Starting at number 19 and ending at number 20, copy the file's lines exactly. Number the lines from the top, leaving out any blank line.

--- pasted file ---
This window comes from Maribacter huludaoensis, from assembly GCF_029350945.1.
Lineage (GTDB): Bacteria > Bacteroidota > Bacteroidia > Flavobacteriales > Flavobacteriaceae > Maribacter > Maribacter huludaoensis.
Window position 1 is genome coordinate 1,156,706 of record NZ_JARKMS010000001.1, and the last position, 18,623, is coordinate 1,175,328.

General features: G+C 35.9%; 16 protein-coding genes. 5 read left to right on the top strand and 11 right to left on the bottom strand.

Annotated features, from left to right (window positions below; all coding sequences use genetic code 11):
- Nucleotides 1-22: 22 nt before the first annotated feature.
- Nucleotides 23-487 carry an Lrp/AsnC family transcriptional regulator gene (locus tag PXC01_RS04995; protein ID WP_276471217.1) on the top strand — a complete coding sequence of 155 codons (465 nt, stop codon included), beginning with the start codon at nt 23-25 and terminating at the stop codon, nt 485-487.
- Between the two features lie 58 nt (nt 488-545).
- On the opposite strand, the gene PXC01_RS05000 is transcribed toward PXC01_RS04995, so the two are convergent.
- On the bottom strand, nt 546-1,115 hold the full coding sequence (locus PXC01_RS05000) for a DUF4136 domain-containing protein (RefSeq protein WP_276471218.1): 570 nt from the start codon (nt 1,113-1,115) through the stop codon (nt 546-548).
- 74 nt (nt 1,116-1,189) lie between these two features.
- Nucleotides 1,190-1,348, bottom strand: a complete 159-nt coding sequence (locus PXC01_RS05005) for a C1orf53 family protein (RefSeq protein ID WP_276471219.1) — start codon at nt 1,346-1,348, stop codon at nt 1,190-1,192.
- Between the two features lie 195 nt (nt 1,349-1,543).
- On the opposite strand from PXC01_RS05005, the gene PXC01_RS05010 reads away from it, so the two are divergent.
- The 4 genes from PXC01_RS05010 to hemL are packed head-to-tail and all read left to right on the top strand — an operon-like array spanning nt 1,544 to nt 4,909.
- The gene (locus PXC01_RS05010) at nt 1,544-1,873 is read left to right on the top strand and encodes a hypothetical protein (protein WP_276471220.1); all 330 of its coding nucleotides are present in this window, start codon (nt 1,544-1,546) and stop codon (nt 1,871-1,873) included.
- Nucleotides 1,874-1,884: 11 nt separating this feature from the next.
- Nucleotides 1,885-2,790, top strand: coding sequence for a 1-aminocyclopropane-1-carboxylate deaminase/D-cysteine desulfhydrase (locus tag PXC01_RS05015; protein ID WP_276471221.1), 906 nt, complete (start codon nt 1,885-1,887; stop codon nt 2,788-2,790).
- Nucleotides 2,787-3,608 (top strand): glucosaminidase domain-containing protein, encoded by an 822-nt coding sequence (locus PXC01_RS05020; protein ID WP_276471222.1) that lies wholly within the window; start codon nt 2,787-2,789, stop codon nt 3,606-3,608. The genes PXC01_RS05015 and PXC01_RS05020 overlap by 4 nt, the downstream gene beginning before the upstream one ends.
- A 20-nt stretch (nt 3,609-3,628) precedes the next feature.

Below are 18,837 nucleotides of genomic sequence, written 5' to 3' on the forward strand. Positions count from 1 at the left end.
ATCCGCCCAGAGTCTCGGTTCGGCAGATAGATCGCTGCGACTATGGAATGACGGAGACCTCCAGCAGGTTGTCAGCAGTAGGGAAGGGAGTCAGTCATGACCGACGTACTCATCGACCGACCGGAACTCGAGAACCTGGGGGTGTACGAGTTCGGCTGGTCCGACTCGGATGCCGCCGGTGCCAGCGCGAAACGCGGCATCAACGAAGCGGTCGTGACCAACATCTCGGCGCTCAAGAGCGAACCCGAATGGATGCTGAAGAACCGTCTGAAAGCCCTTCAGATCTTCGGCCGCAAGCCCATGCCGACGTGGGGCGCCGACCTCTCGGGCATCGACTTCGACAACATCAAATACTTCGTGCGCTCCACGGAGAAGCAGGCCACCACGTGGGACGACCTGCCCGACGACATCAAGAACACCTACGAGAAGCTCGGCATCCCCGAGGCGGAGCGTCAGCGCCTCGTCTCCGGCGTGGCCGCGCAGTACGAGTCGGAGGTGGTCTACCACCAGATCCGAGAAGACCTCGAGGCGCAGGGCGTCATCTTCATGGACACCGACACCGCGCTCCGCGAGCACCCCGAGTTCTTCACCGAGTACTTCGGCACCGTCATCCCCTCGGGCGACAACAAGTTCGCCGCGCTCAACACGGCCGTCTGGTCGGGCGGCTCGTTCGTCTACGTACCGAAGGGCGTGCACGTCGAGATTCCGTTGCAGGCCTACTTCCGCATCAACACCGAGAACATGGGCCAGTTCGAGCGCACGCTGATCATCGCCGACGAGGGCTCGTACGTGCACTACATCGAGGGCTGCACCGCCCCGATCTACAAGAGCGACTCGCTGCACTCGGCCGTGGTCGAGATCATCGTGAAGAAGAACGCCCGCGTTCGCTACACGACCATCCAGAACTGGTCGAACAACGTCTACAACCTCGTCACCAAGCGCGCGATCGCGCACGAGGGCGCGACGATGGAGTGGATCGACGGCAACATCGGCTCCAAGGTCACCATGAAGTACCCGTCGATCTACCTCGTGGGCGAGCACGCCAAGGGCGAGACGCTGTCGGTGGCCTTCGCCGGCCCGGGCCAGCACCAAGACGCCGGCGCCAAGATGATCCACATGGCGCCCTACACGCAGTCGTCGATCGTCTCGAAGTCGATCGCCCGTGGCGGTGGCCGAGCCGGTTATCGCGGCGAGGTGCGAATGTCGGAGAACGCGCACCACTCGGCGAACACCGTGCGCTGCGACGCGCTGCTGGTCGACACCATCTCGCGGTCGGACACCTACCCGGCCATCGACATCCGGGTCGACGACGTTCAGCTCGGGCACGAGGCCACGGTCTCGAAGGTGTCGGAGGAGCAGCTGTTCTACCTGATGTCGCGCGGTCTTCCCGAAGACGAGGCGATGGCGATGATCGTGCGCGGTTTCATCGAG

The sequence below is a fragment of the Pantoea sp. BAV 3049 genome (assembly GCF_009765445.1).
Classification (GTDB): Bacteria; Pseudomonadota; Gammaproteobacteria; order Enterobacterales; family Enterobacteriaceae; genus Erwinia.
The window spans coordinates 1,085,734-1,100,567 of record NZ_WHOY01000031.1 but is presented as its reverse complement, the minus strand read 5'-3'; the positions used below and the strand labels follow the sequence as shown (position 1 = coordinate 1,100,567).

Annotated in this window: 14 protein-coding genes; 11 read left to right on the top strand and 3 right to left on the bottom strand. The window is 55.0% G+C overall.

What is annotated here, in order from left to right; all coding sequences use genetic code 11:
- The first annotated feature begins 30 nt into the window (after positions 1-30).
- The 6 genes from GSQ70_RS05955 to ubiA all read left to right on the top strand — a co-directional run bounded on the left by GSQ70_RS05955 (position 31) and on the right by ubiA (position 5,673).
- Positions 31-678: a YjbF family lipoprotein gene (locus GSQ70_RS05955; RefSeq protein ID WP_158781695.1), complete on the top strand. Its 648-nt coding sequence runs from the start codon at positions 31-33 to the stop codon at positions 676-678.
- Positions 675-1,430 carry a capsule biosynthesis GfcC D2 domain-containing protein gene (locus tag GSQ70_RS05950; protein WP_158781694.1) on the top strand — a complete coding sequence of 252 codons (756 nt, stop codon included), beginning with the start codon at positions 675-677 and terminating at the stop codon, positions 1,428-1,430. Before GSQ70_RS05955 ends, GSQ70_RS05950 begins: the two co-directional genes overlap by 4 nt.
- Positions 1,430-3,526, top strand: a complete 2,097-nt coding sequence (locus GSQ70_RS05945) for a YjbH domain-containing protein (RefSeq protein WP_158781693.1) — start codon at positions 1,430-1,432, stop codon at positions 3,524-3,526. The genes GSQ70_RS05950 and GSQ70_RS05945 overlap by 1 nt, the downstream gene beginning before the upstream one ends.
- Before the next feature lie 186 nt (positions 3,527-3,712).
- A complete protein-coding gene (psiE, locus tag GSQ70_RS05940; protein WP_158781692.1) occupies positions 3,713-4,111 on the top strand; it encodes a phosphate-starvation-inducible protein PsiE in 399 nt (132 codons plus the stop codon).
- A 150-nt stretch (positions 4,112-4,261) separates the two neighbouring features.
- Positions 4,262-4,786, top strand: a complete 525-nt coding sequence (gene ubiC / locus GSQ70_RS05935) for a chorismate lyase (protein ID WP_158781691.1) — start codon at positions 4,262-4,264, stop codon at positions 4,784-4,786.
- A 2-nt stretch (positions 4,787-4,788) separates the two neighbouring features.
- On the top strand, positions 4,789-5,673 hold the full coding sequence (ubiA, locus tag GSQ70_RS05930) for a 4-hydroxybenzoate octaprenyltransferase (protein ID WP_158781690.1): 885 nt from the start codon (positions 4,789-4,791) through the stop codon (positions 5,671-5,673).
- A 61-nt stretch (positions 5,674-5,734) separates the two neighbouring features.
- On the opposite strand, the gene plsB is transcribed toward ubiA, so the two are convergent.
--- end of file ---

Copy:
- Nucleotides 2,787-3,608 (top strand): glucosaminidase domain-containing protein, encoded by an 822-nt coding sequence (locus PXC01_RS05020; protein ID WP_276471222.1) that lies wholly within the window; start codon nt 2,787-2,789, stop codon nt 3,606-3,608. The genes PXC01_RS05015 and PXC01_RS05020 overlap by 4 nt, the downstream gene beginning before the upstream one ends.
- A 20-nt stretch (nt 3,609-3,628) precedes the next feature.